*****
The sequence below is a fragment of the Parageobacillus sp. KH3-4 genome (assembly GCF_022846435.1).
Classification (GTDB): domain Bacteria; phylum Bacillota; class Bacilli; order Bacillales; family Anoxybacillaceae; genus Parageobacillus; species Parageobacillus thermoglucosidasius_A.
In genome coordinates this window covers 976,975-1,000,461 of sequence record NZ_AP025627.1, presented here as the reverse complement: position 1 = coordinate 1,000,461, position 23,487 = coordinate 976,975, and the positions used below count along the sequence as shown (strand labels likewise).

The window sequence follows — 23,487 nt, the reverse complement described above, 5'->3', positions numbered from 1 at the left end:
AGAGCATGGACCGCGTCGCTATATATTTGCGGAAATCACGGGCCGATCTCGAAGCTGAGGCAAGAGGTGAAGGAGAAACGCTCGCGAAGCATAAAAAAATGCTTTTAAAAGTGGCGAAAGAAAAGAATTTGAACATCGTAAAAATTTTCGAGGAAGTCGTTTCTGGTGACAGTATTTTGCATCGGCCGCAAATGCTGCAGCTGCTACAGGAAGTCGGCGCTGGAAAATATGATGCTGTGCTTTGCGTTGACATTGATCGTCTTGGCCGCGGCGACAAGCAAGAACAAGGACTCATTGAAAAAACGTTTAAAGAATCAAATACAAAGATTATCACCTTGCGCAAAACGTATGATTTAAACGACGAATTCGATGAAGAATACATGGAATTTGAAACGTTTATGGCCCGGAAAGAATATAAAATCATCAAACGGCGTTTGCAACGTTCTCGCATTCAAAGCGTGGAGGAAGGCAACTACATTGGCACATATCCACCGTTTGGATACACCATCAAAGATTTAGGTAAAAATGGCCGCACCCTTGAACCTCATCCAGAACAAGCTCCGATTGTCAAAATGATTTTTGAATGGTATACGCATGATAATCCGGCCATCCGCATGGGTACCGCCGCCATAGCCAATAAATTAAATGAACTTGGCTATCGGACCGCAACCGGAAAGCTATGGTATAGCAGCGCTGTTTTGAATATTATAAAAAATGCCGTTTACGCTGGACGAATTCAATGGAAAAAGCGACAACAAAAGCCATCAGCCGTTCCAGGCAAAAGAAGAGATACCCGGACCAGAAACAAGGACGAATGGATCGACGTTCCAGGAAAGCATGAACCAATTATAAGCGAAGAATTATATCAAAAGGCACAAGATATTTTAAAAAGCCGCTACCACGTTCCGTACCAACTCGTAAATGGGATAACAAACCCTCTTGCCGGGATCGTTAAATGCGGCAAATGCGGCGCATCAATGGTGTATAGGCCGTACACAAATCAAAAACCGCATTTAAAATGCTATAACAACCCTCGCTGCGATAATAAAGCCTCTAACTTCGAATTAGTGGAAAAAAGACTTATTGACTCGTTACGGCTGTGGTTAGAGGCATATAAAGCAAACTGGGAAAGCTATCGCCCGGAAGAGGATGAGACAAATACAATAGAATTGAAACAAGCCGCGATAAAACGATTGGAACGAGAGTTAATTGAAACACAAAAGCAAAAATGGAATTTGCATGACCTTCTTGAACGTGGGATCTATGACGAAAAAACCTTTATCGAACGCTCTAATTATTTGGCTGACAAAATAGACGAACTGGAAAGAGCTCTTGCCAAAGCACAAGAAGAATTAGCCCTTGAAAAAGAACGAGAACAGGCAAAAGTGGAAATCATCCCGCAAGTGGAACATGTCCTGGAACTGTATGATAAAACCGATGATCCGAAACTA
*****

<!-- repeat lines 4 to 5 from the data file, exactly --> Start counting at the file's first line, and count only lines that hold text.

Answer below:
The window sequence follows — 23,487 nt, the reverse complement described above, 5'->3', positions numbered from 1 at the left end:
AGAGCATGGACCGCGTCGCTATATATTTGCGGAAATCACGGGCCGATCTCGAAGCTGAGGCAAGAGGTGAAGGAGAAACGCTCGCGAAGCATAAAAAAATGCTTTTAAAAGTGGCGAAAGAAAAGAATTTGAACATCGTAAAAATTTTCGAGGAAGTCGTTTCTGGTGACAGTATTTTGCATCGGCCGCAAATGCTGCAGCTGCTACAGGAAGTCGGCGCTGGAAAATATGATGCTGTGCTTTGCGTTGACATTGATCGTCTTGGCCGCGGCGACAAGCAAGAACAAGGACTCATTGAAAAAACGTTTAAAGAATCAAATACAAAGATTATCACCTTGCGCAAAACGTATGATTTAAACGACGAATTCGATGAAGAATACATGGAATTTGAAACGTTTATGGCCCGGAAAGAATATAAAATCATCAAACGGCGTTTGCAACGTTCTCGCATTCAAAGCGTGGAGGAAGGCAACTACATTGGCACATATCCACCGTTTGGATACACCATCAAAGATTTAGGTAAAAATGGCCGCACCCTTGAACCTCATCCAGAACAAGCTCCGATTGTCAAAATGATTTTTGAATGGTATACGCATGATAATCCGGCCATCCGCATGGGTACCGCCGCCATAGCCAATAAATTAAATGAACTTGGCTATCGGACCGCAACCGGAAAGCTATGGTATAGCAGCGCTGTTTTGAATATTATAAAAAATGCCGTTTACGCTGGACGAATTCAATGGAAAAAGCGACAACAAAAGCCATCAGCCGTTCCAGGCAAAAGAAGAGATACCCGGACCAGAAACAAGGACGAATGGATCGACGTTCCAGGAAAGCATGAACCAATTATAAGCGAAGAATTATATCAAAAGGCACAAGATATTTTAAAAAGCCGCTACCACGTTCCGTACCAACTCGTAAATGGGATAACAAACCCTCTTGCCGGGATCGTTAAATGCGGCAAATGCGGCGCATCAATGGTGTATAGGCCGTACACAAATCAAAAACCGCATTTAAAATGCTATAACAACCCTCGCTGCGATAATAAAGCCTCTAACTTCGAATTAGTGGAAAAAAGACTTATTGACTCGTTACGGCTGTGGTTAGAGGCATATAAAGCAAACTGGGAAAGCTATCGCCCGGAAGAGGATGAGACAAATACAATAGAATTGAAACAAGCCGCGATAAAACGATTGGAACGAGAGTTAATTGAAACACAAAAGCAAAAATGGAATTTGCATGACCTTCTTGAACGTGGGATCTATGACGAAAAAACCTTTATCGAACGCTCTAATTATTTGGCTGACAAAATAGACGAACTGGAAAGAGCTCTTGCCAAAGCACAAGAAGAATTAGCCCTTGAAAAAGAACGAGAACAGGCAAAAGTGGAAATCATCCCGCAAGTGGAACATGTCCTGGAACTGTATGATAAAACCGATGATCCGAAACTA